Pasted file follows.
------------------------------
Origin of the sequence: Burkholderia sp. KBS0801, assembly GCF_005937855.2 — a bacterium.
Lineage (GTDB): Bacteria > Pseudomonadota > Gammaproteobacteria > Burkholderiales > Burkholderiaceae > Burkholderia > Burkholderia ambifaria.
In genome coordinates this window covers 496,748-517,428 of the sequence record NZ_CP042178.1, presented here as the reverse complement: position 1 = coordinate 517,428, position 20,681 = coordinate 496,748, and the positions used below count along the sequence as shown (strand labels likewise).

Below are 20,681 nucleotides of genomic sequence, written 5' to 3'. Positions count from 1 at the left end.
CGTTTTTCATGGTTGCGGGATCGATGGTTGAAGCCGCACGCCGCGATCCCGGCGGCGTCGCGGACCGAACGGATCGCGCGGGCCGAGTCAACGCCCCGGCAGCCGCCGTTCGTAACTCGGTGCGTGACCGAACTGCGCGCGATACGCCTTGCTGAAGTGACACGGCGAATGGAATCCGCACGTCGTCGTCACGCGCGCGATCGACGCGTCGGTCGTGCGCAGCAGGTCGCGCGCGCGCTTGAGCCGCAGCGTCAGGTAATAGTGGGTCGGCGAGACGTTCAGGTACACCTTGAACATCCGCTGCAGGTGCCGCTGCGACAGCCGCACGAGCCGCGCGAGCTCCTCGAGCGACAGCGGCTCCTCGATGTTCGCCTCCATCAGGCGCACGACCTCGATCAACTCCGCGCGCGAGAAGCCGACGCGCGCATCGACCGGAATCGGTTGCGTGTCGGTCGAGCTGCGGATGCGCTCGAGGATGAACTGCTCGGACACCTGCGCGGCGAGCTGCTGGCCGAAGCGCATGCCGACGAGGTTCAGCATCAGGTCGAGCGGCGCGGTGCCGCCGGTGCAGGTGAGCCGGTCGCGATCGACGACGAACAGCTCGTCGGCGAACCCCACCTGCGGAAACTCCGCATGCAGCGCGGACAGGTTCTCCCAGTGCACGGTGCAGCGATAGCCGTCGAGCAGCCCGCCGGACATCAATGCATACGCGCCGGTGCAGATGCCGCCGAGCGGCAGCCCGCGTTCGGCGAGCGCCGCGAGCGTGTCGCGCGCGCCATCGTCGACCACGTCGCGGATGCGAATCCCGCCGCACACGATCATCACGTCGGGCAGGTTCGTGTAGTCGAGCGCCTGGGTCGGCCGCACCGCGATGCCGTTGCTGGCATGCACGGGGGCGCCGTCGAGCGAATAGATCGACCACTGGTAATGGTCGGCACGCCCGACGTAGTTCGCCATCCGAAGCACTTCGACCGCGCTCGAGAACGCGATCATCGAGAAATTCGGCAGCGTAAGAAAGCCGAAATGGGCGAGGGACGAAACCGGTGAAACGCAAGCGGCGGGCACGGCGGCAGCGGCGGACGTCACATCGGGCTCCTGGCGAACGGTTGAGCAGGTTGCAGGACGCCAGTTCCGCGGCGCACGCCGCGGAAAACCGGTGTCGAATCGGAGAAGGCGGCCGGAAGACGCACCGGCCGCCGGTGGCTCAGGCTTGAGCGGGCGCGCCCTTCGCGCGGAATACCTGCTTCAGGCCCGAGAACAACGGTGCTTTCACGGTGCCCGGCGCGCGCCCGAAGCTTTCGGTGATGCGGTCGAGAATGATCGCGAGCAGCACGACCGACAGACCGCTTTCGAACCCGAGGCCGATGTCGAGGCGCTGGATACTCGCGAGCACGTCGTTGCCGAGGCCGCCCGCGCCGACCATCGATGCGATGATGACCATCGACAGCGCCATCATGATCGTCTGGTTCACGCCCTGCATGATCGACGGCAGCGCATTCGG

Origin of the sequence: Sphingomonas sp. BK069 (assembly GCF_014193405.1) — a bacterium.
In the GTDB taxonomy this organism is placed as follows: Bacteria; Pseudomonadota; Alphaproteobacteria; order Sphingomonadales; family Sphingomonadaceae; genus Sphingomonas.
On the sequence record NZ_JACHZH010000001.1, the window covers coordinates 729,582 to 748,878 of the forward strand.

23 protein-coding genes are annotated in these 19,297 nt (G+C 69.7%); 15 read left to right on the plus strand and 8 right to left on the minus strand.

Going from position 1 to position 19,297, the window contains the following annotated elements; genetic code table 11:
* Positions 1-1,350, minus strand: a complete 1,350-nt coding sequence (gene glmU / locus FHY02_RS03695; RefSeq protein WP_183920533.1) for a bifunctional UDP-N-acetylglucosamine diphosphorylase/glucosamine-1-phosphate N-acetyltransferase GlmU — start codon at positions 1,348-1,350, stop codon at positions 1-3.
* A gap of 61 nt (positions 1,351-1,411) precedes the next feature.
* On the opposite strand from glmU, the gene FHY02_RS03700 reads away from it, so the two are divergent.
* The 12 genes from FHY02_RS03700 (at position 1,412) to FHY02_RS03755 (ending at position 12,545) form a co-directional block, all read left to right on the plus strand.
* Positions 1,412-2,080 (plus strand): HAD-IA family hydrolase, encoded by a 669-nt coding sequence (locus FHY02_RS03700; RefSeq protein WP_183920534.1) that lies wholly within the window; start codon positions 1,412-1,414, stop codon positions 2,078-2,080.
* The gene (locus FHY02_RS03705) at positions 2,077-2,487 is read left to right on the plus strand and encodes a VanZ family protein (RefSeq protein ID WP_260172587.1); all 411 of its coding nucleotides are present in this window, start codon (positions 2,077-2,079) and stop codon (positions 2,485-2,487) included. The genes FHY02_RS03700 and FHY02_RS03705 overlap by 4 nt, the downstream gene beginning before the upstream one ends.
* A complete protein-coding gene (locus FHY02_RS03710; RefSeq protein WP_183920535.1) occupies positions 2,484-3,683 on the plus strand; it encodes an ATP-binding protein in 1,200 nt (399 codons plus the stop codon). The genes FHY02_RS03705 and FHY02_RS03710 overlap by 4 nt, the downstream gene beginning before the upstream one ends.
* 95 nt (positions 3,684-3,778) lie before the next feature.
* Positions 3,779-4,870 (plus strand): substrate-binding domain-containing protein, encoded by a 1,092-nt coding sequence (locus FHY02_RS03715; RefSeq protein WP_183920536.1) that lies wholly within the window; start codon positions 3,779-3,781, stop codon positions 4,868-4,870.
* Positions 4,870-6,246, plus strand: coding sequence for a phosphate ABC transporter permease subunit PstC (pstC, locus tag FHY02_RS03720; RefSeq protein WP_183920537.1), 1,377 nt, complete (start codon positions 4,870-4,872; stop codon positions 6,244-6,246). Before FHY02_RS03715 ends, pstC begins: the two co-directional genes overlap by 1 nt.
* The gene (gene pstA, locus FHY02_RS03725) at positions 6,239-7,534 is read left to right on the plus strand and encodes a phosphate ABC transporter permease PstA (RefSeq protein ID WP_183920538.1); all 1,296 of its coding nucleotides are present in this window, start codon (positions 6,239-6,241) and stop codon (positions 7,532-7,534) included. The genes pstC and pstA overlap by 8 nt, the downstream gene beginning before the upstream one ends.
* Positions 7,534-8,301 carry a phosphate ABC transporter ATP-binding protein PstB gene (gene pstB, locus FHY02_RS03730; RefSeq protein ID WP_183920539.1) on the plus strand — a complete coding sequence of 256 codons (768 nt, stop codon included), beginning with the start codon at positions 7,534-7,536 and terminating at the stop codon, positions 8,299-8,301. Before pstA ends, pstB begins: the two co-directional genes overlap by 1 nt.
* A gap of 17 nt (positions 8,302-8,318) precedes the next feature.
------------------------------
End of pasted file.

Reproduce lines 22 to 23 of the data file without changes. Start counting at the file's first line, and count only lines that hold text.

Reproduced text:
* Positions 7,534-8,301 carry a phosphate ABC transporter ATP-binding protein PstB gene (gene pstB, locus FHY02_RS03730; RefSeq protein ID WP_183920539.1) on the plus strand — a complete coding sequence of 256 codons (768 nt, stop codon included), beginning with the start codon at positions 7,534-7,536 and terminating at the stop codon, positions 8,299-8,301. Before pstA ends, pstB begins: the two co-directional genes overlap by 1 nt.
* A gap of 17 nt (positions 8,302-8,318) precedes the next feature.